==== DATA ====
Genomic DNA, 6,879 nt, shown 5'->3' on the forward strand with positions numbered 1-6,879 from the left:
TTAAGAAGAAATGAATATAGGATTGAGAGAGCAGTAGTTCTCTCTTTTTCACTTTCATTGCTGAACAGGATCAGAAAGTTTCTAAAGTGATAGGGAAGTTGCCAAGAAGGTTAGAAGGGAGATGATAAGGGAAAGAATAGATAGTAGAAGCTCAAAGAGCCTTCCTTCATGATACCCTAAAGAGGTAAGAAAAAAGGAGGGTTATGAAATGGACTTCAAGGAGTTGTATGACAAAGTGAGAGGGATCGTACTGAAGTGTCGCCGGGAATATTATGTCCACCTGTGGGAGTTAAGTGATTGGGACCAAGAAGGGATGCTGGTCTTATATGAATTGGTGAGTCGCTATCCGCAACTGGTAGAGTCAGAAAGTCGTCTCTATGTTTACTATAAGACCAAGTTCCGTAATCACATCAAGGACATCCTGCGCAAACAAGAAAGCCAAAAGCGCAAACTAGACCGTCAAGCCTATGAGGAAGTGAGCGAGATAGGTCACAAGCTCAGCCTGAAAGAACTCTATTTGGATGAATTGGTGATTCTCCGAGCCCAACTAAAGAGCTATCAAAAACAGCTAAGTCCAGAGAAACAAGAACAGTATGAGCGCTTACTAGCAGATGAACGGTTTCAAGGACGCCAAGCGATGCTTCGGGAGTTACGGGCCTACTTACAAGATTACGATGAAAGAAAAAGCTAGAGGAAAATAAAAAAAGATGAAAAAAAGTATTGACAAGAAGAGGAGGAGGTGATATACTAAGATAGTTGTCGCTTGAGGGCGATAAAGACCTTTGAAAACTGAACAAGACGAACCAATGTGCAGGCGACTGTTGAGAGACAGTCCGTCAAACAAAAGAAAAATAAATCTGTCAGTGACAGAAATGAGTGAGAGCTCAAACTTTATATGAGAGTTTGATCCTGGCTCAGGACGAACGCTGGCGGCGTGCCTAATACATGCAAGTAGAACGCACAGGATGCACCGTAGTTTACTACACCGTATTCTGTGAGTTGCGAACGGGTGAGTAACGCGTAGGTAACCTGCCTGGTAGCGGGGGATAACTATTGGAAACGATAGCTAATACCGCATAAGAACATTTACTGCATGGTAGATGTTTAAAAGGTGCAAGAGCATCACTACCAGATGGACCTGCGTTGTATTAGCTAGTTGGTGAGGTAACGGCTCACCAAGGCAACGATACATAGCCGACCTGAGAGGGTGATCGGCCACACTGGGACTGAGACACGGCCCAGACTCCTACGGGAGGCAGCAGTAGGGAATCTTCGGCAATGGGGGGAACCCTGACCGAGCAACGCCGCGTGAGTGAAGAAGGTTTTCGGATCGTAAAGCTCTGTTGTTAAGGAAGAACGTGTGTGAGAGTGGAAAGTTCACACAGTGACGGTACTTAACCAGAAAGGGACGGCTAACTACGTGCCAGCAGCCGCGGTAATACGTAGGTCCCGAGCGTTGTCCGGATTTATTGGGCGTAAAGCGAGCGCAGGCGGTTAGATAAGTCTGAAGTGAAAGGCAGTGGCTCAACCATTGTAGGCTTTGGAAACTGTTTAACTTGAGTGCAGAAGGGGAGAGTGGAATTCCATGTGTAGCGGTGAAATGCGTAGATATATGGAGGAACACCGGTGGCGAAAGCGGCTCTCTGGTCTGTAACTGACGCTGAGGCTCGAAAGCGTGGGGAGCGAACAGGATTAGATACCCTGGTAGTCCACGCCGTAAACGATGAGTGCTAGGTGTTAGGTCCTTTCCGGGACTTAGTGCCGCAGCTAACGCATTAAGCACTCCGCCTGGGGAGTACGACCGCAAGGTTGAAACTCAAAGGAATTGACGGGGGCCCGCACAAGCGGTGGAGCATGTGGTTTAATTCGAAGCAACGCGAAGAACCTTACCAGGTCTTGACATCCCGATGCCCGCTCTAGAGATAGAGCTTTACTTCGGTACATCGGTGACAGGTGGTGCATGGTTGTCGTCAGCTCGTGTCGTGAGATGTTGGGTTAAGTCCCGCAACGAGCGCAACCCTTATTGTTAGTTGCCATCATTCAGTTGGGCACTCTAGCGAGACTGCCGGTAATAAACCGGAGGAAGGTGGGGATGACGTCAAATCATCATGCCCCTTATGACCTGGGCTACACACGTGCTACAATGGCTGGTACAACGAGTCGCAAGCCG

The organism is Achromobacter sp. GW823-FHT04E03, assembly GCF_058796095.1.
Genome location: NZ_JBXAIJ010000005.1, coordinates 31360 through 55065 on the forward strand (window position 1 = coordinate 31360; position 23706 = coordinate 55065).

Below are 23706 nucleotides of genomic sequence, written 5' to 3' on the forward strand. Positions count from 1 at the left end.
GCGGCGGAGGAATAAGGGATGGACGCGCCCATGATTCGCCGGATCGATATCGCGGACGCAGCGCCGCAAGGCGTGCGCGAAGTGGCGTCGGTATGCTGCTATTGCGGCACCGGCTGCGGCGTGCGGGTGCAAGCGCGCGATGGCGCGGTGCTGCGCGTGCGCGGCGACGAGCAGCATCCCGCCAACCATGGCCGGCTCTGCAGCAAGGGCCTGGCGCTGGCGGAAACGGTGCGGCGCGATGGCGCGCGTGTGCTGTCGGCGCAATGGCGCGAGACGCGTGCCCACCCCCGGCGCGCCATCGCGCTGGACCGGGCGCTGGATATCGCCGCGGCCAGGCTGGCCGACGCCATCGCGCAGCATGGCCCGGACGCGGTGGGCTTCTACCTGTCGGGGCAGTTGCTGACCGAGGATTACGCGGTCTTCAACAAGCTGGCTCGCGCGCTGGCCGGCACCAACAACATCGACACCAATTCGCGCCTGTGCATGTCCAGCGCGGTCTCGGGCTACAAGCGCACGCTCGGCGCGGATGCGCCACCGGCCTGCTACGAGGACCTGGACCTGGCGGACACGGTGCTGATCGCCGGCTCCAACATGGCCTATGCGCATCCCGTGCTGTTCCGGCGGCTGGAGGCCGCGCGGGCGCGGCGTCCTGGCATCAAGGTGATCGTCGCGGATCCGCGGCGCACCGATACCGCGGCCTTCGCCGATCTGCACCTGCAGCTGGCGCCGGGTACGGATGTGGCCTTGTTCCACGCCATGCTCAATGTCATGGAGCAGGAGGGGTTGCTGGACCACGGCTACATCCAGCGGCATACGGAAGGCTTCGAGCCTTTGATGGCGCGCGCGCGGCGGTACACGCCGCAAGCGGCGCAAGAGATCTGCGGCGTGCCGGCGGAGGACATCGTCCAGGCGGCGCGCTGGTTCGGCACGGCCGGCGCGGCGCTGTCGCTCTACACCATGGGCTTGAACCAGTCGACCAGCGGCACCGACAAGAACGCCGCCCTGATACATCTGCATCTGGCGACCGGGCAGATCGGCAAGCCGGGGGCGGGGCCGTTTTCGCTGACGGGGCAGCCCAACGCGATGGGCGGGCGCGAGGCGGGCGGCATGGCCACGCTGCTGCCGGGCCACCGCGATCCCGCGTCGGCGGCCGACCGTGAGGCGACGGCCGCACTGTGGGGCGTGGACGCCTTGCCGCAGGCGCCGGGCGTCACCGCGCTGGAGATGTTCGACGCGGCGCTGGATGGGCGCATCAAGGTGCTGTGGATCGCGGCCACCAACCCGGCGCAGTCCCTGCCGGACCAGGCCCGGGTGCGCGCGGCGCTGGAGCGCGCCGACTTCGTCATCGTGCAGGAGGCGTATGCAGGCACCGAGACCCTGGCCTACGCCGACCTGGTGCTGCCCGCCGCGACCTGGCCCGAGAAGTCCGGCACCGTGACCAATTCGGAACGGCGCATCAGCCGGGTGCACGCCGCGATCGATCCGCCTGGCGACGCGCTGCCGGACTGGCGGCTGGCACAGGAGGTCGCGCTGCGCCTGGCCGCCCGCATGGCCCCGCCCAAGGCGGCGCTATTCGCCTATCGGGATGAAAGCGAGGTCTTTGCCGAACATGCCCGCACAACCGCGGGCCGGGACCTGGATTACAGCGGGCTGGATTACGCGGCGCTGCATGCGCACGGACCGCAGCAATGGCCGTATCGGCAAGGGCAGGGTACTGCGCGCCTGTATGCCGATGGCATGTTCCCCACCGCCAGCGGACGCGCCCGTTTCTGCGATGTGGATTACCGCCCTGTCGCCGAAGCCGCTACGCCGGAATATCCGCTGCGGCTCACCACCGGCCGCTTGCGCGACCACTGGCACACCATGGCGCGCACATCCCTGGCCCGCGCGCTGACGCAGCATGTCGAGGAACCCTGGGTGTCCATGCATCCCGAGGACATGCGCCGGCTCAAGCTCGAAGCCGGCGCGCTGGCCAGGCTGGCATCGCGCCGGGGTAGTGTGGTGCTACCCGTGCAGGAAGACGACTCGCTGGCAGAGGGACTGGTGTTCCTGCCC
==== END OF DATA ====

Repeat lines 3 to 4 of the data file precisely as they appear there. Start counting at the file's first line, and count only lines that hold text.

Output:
The organism is Achromobacter sp. GW823-FHT04E03, assembly GCF_058796095.1.
Genome location: NZ_JBXAIJ010000005.1, coordinates 31360 through 55065 on the forward strand (window position 1 = coordinate 31360; position 23706 = coordinate 55065).